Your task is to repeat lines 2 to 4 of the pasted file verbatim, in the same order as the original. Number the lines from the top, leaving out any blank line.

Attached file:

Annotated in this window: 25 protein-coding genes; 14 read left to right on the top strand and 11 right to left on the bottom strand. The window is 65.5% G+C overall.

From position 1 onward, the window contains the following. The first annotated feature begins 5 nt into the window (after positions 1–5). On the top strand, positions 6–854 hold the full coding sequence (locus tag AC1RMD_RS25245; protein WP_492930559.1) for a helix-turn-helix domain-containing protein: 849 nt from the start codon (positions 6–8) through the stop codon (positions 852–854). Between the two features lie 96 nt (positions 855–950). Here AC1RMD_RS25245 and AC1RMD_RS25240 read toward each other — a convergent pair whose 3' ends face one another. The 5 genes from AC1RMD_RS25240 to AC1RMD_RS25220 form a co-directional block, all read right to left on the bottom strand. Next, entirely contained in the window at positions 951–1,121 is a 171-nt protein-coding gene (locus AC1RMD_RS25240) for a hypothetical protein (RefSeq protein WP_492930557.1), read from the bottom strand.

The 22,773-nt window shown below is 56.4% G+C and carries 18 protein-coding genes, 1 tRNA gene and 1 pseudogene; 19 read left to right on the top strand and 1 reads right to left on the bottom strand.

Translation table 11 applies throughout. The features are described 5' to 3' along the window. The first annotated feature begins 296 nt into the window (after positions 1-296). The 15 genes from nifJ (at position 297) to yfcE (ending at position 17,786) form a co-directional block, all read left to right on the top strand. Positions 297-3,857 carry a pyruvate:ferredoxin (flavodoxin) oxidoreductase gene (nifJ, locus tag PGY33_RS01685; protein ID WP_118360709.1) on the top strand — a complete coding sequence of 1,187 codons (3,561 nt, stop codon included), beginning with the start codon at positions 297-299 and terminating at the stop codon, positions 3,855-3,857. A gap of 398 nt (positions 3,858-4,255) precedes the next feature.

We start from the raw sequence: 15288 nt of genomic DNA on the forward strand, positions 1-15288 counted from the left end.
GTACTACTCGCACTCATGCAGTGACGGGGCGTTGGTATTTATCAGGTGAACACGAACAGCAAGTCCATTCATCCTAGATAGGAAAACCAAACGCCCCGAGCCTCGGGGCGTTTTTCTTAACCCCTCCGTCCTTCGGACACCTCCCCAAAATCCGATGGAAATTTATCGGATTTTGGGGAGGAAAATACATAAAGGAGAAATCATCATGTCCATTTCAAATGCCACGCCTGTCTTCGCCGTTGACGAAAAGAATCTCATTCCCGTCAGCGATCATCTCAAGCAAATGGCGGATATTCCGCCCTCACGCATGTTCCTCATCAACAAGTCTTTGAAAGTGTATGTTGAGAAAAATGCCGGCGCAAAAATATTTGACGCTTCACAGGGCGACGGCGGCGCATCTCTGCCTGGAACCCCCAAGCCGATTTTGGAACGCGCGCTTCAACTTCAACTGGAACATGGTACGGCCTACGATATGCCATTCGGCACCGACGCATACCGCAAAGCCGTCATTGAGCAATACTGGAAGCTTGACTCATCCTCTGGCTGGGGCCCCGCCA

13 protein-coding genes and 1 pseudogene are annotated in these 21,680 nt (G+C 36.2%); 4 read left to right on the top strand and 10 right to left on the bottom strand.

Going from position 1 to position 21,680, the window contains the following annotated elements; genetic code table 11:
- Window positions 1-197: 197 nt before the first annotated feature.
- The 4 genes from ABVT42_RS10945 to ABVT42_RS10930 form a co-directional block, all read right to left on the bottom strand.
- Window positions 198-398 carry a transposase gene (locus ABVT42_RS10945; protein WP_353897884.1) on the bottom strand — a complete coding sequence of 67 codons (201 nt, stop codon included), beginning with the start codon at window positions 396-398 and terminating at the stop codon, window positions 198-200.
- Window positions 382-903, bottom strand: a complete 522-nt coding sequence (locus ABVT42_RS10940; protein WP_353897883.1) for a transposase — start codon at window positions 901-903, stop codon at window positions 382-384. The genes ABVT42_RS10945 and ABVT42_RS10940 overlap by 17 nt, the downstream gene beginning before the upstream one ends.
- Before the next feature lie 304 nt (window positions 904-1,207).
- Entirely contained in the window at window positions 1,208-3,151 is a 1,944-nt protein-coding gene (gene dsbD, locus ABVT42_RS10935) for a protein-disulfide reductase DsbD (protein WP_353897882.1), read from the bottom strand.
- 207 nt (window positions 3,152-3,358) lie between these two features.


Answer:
From position 1 onward, the window contains the following. The first annotated feature begins 5 nt into the window (after positions 1–5). On the top strand, positions 6–854 hold the full coding sequence (locus tag AC1RMD_RS25245; protein WP_492930559.1) for a helix-turn-helix domain-containing protein: 849 nt from the start codon (positions 6–8) through the stop codon (positions 852–854). Between the two features lie 96 nt (positions 855–950). Here AC1RMD_RS25245 and AC1RMD_RS25240 read toward each other — a convergent pair whose 3' ends face one another. The 5 genes from AC1RMD_RS25240 to AC1RMD_RS25220 form a co-directional block, all read right to left on the bottom strand. Next, entirely contained in the window at positions 951–1,121 is a 171-nt protein-coding gene (locus AC1RMD_RS25240) for a hypothetical protein (RefSeq protein WP_492930557.1), read from the bottom strand.

The 22,773-nt window shown below is 56.4% G+C and carries 18 protein-coding genes, 1 tRNA gene and 1 pseudogene; 19 read left to right on the top strand and 1 reads right to left on the bottom strand.

Translation table 11 applies throughout. The features are described 5' to 3' along the window. The first annotated feature begins 296 nt into the window (after positions 1-296). The 15 genes from nifJ (at position 297) to yfcE (ending at position 17,786) form a co-directional block, all read left to right on the top strand. Positions 297-3,857 carry a pyruvate:ferredoxin (flavodoxin) oxidoreductase gene (nifJ, locus tag PGY33_RS01685; protein ID WP_118360709.1) on the top strand — a complete coding sequence of 1,187 codons (3,561 nt, stop codon included), beginning with the start codon at positions 297-299 and terminating at the stop codon, positions 3,855-3,857. A gap of 398 nt (positions 3,858-4,255) precedes the next feature.